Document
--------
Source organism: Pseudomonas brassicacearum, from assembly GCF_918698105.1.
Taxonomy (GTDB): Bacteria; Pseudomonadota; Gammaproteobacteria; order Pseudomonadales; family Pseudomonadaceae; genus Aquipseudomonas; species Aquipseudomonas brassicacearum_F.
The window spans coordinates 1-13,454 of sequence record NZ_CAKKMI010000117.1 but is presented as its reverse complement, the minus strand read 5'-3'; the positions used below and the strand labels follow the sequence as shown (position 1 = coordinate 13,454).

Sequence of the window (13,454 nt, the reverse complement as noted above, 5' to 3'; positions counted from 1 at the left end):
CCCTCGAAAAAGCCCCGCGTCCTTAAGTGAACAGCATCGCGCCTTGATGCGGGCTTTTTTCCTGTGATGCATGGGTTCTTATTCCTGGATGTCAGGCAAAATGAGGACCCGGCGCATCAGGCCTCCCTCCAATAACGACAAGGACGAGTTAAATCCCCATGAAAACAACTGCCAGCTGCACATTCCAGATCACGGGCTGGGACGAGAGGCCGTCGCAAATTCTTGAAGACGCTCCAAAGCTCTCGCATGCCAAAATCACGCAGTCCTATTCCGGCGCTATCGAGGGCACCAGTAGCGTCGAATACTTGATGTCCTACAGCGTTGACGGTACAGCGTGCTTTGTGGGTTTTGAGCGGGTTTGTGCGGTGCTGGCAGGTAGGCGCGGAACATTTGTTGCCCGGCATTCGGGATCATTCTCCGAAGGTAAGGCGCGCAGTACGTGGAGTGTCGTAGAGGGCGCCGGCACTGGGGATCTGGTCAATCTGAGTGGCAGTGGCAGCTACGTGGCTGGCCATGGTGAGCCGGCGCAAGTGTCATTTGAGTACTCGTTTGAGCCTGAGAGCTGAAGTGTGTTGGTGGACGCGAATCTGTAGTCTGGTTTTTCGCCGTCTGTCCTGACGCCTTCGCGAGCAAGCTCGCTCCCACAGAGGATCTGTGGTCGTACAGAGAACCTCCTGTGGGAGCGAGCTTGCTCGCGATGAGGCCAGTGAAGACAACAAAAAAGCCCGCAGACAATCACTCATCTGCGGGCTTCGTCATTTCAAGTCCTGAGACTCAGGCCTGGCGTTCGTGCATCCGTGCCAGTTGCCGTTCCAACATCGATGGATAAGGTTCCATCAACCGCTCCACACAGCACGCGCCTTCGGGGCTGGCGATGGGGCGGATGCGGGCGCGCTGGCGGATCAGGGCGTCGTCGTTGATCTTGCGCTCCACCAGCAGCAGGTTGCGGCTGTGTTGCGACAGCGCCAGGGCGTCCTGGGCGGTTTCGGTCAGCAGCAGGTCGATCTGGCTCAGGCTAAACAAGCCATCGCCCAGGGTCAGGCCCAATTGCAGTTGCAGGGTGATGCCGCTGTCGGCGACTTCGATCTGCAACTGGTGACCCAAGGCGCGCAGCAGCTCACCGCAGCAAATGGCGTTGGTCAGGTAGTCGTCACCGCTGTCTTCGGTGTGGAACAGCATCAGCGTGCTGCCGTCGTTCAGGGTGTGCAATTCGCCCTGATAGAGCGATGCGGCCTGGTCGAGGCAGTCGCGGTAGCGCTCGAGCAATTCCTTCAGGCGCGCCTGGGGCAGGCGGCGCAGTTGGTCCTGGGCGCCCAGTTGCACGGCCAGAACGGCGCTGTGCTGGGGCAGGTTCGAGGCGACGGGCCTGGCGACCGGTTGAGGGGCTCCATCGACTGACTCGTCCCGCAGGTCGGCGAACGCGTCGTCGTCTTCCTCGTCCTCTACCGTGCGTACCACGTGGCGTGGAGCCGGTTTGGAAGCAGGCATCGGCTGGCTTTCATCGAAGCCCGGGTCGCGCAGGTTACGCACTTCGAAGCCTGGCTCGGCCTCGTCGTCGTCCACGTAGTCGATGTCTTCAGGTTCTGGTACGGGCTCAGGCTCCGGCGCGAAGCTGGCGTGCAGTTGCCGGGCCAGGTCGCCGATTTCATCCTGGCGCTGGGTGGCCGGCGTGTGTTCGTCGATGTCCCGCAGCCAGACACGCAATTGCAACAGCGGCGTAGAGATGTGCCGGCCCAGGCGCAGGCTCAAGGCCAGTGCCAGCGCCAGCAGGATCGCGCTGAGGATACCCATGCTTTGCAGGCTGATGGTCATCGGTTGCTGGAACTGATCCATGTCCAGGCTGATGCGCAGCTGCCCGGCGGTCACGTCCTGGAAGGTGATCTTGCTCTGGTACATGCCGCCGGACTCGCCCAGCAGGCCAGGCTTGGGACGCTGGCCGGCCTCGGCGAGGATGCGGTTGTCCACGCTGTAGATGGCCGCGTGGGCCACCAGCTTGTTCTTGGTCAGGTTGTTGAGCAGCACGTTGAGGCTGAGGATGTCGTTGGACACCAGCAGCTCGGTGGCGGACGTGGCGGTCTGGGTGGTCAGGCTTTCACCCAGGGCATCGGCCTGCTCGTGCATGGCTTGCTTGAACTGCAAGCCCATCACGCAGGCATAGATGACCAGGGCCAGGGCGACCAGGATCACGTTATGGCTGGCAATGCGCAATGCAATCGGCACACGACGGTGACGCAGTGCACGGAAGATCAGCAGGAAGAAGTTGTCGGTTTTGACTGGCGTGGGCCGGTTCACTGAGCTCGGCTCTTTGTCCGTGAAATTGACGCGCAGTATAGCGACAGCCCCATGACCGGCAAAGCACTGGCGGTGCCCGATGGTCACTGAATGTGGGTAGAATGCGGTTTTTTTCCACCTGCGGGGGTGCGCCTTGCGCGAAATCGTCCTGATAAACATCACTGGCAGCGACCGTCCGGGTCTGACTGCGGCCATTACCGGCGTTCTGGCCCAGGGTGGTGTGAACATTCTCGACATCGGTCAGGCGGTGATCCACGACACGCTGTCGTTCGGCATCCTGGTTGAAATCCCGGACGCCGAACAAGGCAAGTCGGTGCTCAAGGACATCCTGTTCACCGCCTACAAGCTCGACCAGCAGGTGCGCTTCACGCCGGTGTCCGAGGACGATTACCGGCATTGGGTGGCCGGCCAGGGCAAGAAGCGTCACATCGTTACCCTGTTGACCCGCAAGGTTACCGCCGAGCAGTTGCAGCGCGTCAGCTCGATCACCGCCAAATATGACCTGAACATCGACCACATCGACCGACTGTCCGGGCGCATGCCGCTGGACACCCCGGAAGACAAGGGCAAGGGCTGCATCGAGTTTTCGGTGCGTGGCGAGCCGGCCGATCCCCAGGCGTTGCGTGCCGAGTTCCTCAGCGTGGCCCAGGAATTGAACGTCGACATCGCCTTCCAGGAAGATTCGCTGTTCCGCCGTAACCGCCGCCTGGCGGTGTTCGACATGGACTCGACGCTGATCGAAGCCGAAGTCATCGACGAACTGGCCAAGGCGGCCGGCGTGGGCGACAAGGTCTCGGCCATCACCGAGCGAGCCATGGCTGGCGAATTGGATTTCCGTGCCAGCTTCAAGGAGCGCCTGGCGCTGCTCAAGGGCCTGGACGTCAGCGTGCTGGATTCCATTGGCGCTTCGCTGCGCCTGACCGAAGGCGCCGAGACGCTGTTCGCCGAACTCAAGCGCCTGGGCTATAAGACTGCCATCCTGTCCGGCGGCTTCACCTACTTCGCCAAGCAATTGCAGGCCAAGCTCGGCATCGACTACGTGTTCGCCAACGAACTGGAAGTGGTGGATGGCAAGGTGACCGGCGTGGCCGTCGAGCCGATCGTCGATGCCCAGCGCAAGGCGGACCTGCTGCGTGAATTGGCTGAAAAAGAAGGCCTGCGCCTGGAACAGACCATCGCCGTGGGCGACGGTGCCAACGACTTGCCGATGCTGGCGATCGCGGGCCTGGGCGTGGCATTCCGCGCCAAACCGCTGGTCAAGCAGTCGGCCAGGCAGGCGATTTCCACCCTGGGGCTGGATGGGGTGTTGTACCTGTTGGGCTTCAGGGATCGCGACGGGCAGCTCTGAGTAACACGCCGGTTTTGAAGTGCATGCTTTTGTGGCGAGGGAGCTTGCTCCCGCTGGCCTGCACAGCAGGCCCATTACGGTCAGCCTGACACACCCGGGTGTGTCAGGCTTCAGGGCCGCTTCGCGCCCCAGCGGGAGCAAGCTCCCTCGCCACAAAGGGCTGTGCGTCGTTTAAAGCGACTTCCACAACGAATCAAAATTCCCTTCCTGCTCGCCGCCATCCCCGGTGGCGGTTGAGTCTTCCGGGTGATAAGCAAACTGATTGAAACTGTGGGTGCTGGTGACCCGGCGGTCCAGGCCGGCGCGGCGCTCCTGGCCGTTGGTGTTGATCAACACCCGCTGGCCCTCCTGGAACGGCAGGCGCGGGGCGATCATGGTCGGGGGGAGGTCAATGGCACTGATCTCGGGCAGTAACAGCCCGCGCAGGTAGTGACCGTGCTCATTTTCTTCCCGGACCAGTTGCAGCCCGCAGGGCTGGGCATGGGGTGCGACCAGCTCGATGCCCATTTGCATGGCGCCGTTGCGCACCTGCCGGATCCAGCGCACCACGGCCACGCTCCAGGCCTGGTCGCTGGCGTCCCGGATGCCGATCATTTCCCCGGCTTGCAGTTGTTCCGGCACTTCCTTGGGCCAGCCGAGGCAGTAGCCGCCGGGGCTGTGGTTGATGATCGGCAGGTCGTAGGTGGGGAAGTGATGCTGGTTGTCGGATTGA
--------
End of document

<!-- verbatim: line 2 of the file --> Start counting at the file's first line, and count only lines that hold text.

Taxonomy (GTDB): Bacteria; Pseudomonadota; Gammaproteobacteria; order Pseudomonadales; family Pseudomonadaceae; genus Aquipseudomonas; species Aquipseudomonas brassicacearum_F.